Now that we are all drinking rosé wine year-round, you’ll want to hear about this lesser-known, wonderfully dry and minerally rosé from the north of Italy: Chiaretto.

Late last fall, in search of Chiaretto, I arrived at the shore of Lake Garda to discover a serene lifestyle, off-season in this summer resort area. If I had arrived in July or August (before corona), I would have been lost in the deep crowds of thousands of Italians and other Europeans who descend on Italy’s largest lake for their summer holidays.

But at that time everything was tranquil. Ducks splashed happily in shallows by the lakeside walkway. People of all ages strolled by on bright afternoons as the sun chased the chill from the air. In the towns and villages, shops and restaurants were festively lit in the early evenings, their warm, welcoming windows lining narrow cobbled streets leading down to the lake. Here, around the town of Bardolino along Lake Garda, I discovered beautiful rosé wines in light pink and apricot colors, their hues reminiscent of the elegant pastel rosés of Provence.

Lake Garda, Italy’s largest lake, works its magic on the surrounding region, moderating both winter and summer temperatures. This creates a small zone of Mediterranean-style climate which allows lemons, limes, olive trees and grapevines to thrive even though it is surrounded by hills and mountains, nearly 100 miles from the sea.

In the Chiaretto vineyards by the lake are the same grape varieties that cover the hills of nearby Valpolicella, where the voluptuous Amarone and Valpolicella wines are produced. But I discovered that grapes grown near the lake produce wines that are lighter in color, and well-suited to more casual drinking. In fact, the name Chiaretto comes from the word chiaro, which means “pale” — and chiaretto means “a lighter shade of pale.”

Chiaretto wines are made mainly with the red corvina grape. The wines get their freshness and minerality from several rocky morains pushed down here by glaciers from the Alps. Residents figured this out ages ago: wines have been made here since Roman times. Chiaretto-style wines were listed in a local document as early as 1806, and a wine that was actually labeled Chiaretto was first produced here in 1896.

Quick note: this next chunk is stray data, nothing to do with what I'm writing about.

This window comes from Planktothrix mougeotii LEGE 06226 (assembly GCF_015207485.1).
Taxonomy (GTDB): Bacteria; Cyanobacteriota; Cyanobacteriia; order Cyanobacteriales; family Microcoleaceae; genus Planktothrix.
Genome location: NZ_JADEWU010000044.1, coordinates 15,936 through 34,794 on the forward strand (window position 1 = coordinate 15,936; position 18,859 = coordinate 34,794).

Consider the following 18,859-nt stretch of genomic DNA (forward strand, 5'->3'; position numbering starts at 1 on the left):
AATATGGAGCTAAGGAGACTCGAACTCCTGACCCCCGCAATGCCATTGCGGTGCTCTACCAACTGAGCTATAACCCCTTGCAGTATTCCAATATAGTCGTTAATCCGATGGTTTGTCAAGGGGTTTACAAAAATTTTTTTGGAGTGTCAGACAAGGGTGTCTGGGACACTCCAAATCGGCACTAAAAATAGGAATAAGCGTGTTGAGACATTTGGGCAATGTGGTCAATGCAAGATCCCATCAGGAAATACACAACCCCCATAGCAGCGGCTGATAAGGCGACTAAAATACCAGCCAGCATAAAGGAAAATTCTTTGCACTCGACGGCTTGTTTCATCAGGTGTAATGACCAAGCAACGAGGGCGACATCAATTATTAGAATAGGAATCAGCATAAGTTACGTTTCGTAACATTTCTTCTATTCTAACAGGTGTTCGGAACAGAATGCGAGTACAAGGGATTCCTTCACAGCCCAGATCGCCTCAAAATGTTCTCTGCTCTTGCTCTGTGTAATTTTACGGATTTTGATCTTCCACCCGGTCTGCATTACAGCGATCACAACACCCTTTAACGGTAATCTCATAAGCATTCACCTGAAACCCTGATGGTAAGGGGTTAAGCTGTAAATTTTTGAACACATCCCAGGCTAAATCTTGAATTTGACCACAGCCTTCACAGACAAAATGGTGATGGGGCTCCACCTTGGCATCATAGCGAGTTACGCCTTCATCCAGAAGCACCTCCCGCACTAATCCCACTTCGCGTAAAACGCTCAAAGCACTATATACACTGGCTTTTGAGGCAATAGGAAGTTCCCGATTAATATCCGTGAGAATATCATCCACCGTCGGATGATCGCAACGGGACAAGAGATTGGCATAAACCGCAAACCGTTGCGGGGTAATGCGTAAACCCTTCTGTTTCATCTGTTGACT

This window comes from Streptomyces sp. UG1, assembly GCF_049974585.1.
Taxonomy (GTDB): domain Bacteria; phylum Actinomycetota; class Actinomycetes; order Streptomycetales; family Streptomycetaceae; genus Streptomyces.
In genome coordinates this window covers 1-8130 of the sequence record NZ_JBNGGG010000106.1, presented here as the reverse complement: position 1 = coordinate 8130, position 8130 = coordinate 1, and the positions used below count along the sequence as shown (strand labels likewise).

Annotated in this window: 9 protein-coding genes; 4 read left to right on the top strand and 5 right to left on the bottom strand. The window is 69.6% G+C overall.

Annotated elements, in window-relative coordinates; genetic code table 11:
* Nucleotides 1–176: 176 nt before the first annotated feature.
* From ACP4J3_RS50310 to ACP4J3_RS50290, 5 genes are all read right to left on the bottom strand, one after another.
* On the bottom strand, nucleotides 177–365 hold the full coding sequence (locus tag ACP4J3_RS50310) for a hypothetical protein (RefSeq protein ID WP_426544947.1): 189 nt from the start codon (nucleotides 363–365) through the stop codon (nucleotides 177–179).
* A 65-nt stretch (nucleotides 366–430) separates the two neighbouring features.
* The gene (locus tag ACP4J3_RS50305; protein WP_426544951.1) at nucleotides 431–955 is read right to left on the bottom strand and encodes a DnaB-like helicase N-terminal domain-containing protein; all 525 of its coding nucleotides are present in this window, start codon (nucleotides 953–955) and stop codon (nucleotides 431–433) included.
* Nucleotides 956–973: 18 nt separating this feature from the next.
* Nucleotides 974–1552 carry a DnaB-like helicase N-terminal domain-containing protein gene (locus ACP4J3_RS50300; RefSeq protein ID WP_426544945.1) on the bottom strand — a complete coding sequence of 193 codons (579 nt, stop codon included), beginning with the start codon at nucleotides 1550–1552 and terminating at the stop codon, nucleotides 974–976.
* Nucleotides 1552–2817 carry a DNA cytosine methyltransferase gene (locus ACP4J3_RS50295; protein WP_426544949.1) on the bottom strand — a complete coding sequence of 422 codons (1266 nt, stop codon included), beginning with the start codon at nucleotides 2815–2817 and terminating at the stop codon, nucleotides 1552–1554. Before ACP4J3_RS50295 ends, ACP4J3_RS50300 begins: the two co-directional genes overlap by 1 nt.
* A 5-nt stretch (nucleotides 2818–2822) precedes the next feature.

Though it was always popular locally, at the beginning of the 21st century Chiaretto was largely unknown outside of this region — even as rosé wines were becoming increasingly fashionable in the rest of the world. So in 2014, Chiaretto winemakers decided to take matters into their own hands and start their own “Rosé Revolution” by increasing the quality and appeal of their wines: producing Chiaretto with more citrus aromatics; emphasizing the dry minerality of the wine on the palate; and standardizing the intriguingly pale color of the wine.

Around Lake Garda you can find Chiaretto wines made by large and small producers, some well-known and others ripe for discovery. In US wine shops, you can find Chiaretto wines for quite reasonable prices. The wines pair well with many of our favorite foods such as thin-crust pizza, risotto and other plain pasta dishes — even delicate sushi. Or dishes made with lake fish, if you want to eat like you’re in Italy.

Since it’s probably going to be a while before any of us can travel to the shores of Lake Garda to sip Chiaretto, here are a handful of wines I sampled there which are exported to the US – and there may be more available in your nearby wine shop. Unlike many other rosés, Chiaretto wines can be even better the second year after harvest. And note that most of the wine labels will say “Bardolino Chiaretto,” reflecting the wines origins near the town of Bardolino; this area is actually part of the Veneto region (though Venice is a couple hours’ drive to the east).

  • Santi Infinito Rosé Bardolino DOC Chiaretto:made with 60% corvina, 25% rondinella and 15% molinara. The corvina supplies a backbone of acidity, roundness comes from the rondinella, and the molinara contributes freshness and color. A full wine with a perception of sweet peaches in the aromatics. ($14)
  • Villa Calicantus Chiar’otto Vino Rosato: one of the smallest producers in the area, now biodynamic. There’s strong acidity and a flinty character in this rosé wine which ages well over the course of a few years, becoming smoother, rounder and allowing sharp herbal florals to emerge. This wine does not always conform to the regional standards for Chiaretto, which is why it is sometimes labeled “Chiar’otto.” ($15)
  • Cavalchina Bardolino Chiaretto: made with 60% corvina, 35% rondinella and 5% molinara. After picking, the grapes are chilled overnight, before fermentation, to create a balanced, light wine. ($15)
  • Le Fraghe Ròdon Bardolino Chiaretto: a rounded yet minerally organic wine produced with 80% corvina and 20% rondinella grapes. Made in the saigné method for more complexity, the grapes are left on the skins for six hours to gain color, then the juice is drained off and fermented into wine.($15)

 

About The Author

Becky Sue Epstein

An experienced writer, editor, broadcaster, and consultant in the fields of wine, spirits, food, and travel, Becky Sue's work has appeared in many national and international publications including Intermezzo Magazine, Fine Wine & Liquor, Art & Antiques, Luxury Golf & Travel, Food + Wine, www.wine-pages.com and Wine Spectator. She began her career as a restaurant reviewer for the Los Angeles Times while working in film and television. Epstein is also the author of several books on wine, spirits, and food, including Champagne: A Global History; Brandy: A Global History, and Strong, Sweet and Dry: A Guide to Vermouth, Port, Sherry, Madeira, and Marsala.

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